Currently viewing the tag: "superstition"
Not only at Christmas are ceremonial “trees” to be found in Germany. In the Erzgebirge there is dancing at the summer solstice round “St. John’s tree,” a pyramid decked with garlands and flowers, and lit up at night by candles. At midsummer “in the towns of the Upper Harz Mountains tall fir-trees, with the bark peeled off their lower trunks, were set up in open places and decked with flowers and eggs, which were painted yellow and red. Round these trees the young folk danced by day and the old folk in the evening”;? while on Dutch ground in Gelderland and Limburg at the beginning of May trees were adorned with lights.? -Christmas in Ritual and Tradition, Christian and Pagan by Clement A. Miles
Fiction Writing Prompt: Write a story or scene that involves a ceremonial tree of your own invention or from history.
Journaling Prompt: What do tress mean to you?
Art Prompt: Ceremonial tree
Non-Fiction / Speechwriting Prompt: Tell your audience something personal about what trees symbolize to you.
Photo Credit: Christoph on Flickr
I acquired my first (and only, so far) Ouija board when I was 12 or 13 years old. I don’t remember exactly where I got it—whether I bought it with babysitting money or received it as a gift. I called my mom to ask if she remembered, and she wasn’t totally sure either. She was, however, suspiciously insistent on assuring me she “wouldn’t have had a problem” with me having it. She then asked my dad whether heremembered how I got it, and he said, “Tell her I ordered it online from a coven of witches.”.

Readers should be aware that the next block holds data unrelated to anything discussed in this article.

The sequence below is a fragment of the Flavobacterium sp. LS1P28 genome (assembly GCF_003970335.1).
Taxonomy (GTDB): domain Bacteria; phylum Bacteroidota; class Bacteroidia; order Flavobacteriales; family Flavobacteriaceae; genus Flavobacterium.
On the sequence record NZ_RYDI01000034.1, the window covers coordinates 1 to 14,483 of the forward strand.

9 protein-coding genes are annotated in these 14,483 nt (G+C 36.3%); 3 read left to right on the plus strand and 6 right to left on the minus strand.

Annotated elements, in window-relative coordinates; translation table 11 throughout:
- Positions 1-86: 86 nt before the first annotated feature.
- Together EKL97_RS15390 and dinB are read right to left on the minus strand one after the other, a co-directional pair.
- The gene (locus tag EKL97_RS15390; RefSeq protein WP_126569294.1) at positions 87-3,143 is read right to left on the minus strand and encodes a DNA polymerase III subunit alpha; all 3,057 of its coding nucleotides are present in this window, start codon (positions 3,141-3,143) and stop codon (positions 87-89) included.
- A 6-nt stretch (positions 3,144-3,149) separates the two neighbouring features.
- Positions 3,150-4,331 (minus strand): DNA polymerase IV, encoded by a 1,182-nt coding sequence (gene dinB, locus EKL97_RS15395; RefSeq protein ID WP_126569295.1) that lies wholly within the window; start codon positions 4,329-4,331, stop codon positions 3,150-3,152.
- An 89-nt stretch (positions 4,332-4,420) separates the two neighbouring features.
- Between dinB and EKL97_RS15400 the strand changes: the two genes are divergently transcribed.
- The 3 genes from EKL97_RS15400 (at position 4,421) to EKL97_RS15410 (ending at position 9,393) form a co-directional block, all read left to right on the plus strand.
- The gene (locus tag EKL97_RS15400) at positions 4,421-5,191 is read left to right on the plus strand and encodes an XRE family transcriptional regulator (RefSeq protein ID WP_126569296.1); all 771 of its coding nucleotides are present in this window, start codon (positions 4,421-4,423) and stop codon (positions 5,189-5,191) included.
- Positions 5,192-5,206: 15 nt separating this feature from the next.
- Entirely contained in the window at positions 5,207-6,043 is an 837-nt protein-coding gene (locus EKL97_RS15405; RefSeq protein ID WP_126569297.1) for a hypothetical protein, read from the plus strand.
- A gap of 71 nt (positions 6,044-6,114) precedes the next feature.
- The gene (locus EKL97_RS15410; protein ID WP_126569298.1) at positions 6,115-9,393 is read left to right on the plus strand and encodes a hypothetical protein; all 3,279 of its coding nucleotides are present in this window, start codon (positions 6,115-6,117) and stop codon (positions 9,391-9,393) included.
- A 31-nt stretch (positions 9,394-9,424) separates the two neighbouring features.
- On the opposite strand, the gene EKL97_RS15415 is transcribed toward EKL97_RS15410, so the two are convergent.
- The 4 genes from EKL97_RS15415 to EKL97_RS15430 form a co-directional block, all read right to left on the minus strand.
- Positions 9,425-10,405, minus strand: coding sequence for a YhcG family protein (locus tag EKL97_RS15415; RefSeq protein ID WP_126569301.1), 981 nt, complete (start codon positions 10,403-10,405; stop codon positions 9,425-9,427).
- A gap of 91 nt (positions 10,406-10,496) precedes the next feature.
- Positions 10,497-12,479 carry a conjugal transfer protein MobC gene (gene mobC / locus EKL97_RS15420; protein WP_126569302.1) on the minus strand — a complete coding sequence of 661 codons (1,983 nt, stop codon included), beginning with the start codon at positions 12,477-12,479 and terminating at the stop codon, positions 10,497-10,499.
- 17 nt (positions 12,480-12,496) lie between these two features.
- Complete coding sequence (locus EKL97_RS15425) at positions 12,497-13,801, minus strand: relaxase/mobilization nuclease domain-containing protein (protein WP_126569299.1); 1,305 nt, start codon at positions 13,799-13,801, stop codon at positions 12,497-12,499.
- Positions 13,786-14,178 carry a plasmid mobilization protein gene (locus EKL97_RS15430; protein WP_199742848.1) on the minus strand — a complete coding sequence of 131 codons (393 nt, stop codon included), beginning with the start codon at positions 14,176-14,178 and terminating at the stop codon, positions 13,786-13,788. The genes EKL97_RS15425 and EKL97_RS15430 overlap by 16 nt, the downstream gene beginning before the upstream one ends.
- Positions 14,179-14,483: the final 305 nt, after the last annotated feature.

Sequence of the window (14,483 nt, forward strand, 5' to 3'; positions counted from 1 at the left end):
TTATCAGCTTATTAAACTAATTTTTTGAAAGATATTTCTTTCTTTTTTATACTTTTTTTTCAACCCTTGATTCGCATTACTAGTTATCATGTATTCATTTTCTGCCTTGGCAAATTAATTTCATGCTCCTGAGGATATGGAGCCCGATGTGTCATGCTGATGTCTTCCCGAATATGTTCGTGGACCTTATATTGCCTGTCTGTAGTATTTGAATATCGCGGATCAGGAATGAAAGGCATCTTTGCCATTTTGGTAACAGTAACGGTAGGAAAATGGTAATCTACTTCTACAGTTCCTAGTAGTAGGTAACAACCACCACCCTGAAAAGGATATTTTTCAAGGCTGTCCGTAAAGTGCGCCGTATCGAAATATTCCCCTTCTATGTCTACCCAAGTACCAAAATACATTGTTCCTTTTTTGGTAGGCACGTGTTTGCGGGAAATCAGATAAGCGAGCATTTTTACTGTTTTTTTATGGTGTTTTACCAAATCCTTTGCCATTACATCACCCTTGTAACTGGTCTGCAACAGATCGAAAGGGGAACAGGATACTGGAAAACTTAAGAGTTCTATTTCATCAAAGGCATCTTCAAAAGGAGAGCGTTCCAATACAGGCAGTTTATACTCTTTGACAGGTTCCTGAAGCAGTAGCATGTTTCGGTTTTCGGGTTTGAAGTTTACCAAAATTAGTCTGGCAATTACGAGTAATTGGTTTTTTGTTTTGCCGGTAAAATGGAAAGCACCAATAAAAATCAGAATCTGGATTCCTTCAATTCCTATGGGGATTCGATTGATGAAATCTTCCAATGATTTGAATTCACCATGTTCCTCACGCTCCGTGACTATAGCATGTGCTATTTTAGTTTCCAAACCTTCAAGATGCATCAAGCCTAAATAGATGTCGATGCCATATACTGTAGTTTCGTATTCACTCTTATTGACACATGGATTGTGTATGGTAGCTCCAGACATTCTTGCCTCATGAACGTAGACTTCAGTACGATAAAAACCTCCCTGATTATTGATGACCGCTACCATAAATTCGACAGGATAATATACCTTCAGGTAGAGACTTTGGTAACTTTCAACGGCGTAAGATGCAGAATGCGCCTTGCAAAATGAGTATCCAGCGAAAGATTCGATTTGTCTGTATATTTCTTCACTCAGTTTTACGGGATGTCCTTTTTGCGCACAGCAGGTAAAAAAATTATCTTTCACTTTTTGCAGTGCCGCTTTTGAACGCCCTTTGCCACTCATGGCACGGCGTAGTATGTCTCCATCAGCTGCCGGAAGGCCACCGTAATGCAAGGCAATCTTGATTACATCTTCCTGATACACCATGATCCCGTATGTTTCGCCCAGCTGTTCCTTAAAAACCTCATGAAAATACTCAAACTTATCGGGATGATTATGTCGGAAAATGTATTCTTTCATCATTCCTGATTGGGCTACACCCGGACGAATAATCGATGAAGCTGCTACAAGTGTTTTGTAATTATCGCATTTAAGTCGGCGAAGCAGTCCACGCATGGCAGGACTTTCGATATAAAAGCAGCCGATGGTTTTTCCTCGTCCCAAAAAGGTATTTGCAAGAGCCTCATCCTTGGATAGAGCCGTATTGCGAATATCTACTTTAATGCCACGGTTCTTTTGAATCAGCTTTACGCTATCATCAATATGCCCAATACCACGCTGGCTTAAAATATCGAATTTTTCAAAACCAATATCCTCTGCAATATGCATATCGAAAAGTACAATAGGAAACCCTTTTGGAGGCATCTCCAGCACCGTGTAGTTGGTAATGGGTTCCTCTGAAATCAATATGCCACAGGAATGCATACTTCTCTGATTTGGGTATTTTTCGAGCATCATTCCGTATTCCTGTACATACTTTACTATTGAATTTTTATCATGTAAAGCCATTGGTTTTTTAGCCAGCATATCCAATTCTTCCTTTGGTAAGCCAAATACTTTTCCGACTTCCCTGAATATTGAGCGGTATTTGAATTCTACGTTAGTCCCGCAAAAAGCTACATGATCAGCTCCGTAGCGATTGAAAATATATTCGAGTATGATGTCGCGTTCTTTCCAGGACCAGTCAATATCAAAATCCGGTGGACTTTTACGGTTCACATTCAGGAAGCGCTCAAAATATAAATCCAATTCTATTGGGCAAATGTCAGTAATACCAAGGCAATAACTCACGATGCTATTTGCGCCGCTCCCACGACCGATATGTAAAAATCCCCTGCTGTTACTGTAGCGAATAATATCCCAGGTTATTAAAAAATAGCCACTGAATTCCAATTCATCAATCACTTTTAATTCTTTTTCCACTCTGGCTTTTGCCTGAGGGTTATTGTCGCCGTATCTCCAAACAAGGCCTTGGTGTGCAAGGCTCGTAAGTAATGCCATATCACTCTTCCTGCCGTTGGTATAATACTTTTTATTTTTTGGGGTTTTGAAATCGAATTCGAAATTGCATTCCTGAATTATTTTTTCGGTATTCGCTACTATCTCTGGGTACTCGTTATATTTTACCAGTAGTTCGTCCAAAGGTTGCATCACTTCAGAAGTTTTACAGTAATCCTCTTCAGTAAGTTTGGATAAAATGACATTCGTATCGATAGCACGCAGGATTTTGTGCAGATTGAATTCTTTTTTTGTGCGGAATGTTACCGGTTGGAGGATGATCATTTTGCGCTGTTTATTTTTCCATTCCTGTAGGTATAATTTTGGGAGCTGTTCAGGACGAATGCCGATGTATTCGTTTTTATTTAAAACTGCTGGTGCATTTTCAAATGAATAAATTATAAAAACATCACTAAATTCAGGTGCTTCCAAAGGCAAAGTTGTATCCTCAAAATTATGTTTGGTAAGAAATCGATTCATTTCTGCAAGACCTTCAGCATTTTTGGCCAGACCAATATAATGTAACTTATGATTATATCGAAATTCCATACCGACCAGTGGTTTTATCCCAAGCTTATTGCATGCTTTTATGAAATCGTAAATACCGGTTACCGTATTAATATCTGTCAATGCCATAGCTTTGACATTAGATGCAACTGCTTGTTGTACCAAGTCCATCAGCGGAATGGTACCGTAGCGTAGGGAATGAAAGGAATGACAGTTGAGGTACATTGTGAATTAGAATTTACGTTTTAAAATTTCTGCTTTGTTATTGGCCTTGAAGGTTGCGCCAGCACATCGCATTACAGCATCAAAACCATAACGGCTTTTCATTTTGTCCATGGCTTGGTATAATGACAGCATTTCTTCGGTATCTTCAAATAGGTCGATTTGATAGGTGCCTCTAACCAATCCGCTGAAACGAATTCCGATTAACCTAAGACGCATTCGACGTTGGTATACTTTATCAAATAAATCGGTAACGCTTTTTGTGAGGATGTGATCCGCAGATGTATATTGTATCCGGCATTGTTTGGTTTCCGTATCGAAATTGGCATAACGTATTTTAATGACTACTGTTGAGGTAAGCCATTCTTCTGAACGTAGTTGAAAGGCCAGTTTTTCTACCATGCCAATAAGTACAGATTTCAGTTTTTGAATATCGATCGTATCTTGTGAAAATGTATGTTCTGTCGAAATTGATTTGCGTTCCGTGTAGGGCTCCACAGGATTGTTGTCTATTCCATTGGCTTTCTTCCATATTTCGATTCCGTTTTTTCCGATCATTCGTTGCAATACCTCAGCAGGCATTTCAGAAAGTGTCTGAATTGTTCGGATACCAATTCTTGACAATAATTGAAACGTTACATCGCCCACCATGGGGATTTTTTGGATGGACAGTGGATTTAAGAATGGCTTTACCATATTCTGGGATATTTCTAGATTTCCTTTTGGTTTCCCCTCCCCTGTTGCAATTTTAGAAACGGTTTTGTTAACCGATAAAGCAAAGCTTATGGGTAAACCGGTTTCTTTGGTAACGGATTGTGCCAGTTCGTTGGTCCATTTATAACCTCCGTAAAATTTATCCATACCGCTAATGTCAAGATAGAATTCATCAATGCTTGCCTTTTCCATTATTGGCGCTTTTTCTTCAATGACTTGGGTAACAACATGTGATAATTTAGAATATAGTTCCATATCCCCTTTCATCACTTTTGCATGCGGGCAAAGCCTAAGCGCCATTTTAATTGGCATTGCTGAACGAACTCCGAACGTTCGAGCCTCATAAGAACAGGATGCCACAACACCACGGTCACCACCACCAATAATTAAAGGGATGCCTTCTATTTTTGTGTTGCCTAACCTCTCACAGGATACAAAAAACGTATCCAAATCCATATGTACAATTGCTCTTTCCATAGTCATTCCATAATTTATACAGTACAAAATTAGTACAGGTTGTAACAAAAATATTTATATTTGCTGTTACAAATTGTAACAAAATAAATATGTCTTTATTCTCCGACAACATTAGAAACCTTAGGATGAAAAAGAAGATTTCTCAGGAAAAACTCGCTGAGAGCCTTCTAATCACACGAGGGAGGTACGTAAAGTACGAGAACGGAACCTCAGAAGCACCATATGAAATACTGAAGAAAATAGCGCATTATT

So I think I got it as a birthday present. -Katie Heaney
Fiction Writing Prompt: Write a story or scene involving a pre-teen and an Ouija board.
Journaling Prompt: Write about a time when you played with an Ouija board.
Art Prompt: Ouija board
Non-Fiction / Speechwriting Prompt: Tell a humorous story about a teenage exploration into the mystical realms.
Photo Credit: Dave Winer on Flickr
Hindus, for instance, as Mr. Edgar Thurston tells us, “are very particular about catching sight of some auspicious object on the morning of New Year’s Day, as the effects of omens seen on that occasion are believed to last throughout the year.” It is thought that a man’s whole prosperity depends upon the things that he then happens to fix his eyes upon.? -Christmas in Ritual and Tradition, Christian and Pagan by Clement A. Miles
Fiction Writing Prompt: Create a New Year’s Eve superstition for one of your characters OR write a story about using the reading above for inspiration.
Journaling Prompt: Write about a superstition that you or someone in your family believes in.
Art Prompt: Auspicious omen
Non-Fiction / Speechwriting Prompt: Tell your audience about a cultural superstition that you grew up believing.
Photo Credit: Harini Calamur on Flickr